Rodger Desai [00:05:42] Yeah, it’s a great point. I think the thing we’re feeling is that identity is becoming more front and center. Part of what’s happening is that it’s becoming more of a sea-level conversation. Now, if you go into a CEO of a major company and you want to talk about fraud, they’ll politely listen and send you to the person you know if you float below the managers. Right. But if you talk about transforming their business. You know, one example we use as a tier one bank is that we make them nearly $1,000,000,000 of incremental revenue. And that’s because of the friction we reduce. And the fraud is down to less than five basis points. So in some ways, you would say like, well, who wouldn’t want that? Make lots of money by removing all this unnecessary friction and cumbersome processes and have almost no fraud, you know? And so that is is something that kind of gets a close attention to, I think, like for that audience, for that persona, which is probably the best one to be able to engage with. It’s all about growth, I think, in a market where, you know, obviously there’s an impending potential recession, especially as digital becomes more and more of the chosen way to do business. I think people are going to start looking at like using brands that are easy to do business with the digital, and those brands will get more market share. So I think I think growth has become the right conversation for identity to attach itself with, especially when talking to CEOs.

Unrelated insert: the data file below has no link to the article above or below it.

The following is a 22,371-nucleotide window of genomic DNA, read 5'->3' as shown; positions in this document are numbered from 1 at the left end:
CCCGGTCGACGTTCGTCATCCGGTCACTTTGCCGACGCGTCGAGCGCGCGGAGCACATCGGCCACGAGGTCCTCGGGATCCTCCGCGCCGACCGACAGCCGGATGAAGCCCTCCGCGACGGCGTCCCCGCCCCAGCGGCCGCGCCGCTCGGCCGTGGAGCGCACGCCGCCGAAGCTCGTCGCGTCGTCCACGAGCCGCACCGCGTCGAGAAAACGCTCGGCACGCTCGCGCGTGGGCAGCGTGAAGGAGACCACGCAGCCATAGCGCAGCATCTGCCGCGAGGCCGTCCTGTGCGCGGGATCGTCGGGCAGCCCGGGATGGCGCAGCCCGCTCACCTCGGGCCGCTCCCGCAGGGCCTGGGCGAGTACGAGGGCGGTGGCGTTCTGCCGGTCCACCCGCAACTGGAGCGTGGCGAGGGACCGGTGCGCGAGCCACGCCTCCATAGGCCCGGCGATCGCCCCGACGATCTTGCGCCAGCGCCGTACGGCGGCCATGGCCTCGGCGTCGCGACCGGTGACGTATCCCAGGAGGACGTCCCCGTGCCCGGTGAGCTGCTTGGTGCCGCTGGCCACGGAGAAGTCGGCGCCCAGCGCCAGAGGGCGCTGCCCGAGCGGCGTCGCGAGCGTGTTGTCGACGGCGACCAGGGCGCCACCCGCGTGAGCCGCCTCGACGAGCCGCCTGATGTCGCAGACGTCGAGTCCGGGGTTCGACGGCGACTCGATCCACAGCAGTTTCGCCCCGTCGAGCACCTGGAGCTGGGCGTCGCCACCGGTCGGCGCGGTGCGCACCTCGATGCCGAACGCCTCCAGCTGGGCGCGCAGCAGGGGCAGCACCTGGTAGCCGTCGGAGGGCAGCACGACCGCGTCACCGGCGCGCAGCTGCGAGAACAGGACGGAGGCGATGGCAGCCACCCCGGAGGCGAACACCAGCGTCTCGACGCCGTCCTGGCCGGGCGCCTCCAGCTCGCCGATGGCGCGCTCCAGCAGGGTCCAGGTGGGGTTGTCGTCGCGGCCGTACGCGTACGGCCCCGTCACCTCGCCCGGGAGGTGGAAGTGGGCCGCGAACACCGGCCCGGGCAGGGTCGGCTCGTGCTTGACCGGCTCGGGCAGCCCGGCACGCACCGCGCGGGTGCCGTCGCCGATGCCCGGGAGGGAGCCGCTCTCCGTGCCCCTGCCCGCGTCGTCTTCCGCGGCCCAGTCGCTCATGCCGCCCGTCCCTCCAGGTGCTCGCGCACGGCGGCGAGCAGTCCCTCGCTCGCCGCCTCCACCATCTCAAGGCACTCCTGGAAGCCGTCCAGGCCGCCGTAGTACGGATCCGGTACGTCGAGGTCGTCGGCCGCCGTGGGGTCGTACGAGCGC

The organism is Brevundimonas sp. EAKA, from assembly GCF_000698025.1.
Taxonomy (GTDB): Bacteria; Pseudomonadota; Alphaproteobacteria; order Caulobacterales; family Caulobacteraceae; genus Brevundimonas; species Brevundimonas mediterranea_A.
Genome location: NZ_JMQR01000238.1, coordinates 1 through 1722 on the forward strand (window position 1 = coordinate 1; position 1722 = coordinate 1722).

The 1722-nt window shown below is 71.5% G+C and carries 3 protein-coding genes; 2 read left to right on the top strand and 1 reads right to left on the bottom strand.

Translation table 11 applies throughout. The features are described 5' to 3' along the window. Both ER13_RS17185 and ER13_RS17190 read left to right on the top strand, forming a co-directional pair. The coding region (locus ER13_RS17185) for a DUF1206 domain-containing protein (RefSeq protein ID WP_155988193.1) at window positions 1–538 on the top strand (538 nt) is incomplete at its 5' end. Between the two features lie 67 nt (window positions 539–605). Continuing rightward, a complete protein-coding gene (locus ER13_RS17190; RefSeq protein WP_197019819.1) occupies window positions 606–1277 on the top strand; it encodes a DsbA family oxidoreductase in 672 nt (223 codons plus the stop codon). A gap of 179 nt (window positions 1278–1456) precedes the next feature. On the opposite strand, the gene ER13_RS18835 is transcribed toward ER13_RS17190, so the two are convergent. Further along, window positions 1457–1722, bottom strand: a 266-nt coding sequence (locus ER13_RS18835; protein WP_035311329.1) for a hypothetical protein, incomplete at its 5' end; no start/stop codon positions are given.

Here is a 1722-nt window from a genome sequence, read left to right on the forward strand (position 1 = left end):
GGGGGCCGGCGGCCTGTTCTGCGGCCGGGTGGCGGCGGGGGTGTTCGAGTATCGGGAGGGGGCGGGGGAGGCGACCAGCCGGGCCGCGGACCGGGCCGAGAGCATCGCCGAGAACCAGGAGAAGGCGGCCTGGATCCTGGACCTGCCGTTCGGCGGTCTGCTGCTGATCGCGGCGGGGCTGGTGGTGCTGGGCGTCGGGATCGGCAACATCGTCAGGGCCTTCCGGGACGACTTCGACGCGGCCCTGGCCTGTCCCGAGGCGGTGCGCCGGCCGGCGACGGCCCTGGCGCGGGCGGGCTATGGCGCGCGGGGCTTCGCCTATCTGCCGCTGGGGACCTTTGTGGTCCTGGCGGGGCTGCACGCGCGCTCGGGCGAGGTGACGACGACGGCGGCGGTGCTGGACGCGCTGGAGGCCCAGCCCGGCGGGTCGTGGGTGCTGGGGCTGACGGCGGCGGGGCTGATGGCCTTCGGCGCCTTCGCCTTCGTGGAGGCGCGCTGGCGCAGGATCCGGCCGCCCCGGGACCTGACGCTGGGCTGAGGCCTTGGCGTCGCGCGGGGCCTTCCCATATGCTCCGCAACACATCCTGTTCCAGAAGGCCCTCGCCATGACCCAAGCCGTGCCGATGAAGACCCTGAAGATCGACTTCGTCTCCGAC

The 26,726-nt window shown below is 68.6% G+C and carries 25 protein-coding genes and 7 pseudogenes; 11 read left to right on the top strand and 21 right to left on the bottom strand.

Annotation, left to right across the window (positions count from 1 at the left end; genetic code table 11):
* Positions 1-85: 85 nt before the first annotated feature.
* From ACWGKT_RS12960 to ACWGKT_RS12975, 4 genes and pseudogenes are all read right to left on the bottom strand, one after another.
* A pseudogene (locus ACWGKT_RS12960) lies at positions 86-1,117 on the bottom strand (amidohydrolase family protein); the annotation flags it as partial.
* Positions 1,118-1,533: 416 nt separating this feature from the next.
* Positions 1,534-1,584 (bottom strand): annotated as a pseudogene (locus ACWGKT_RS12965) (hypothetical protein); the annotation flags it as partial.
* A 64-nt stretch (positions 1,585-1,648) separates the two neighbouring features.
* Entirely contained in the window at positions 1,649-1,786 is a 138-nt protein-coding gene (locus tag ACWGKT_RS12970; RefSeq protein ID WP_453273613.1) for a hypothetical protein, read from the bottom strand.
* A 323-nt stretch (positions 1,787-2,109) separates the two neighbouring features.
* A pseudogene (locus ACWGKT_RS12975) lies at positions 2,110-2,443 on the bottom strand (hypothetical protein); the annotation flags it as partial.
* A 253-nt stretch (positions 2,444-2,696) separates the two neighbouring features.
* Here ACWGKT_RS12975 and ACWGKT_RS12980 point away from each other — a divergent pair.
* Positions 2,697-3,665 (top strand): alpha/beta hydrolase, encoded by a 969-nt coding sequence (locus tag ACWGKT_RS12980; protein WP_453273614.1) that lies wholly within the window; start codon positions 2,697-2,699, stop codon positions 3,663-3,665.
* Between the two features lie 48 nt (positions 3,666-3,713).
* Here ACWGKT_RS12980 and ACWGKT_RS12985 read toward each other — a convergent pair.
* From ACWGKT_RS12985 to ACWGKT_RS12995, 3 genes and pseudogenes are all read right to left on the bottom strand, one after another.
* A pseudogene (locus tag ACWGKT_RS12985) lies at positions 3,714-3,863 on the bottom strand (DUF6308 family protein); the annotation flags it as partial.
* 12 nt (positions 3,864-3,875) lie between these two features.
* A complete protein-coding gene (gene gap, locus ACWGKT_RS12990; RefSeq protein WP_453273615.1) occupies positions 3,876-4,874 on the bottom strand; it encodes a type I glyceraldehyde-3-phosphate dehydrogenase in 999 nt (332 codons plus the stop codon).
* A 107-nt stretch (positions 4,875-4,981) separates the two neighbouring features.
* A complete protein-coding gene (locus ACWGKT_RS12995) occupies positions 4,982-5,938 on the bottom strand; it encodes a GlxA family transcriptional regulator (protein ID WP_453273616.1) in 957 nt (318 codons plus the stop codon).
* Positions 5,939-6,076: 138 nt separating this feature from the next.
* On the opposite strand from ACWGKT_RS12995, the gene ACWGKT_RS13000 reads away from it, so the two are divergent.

Cameron D’Ambrosi [00:07:06] In conversations with folks, you know, in the financial services sector, I think to your point, it can sometimes be a challenge to identify those right stakeholders who can maybe help advance the conversation more broadly. I know Liminal we’re fond of talking about breaking down silos, getting organizations, thinking holistically about digital identity. It sounds like you’re seeing that shift firsthand in terms of maybe who you end up at the client level you’re engaging with. Have you noticed that shift in terms of previously maybe being engaged more with CISOs and now either moving higher up the chain or more into those growth-focused stakeholders when you’re, you know, spinning up a deployment of the platform? And then I guess as a follow up to that, you know, how have you been working on your messaging and product level features to kind of speak to that focus around growth as opposed to maybe a purely defensive posture?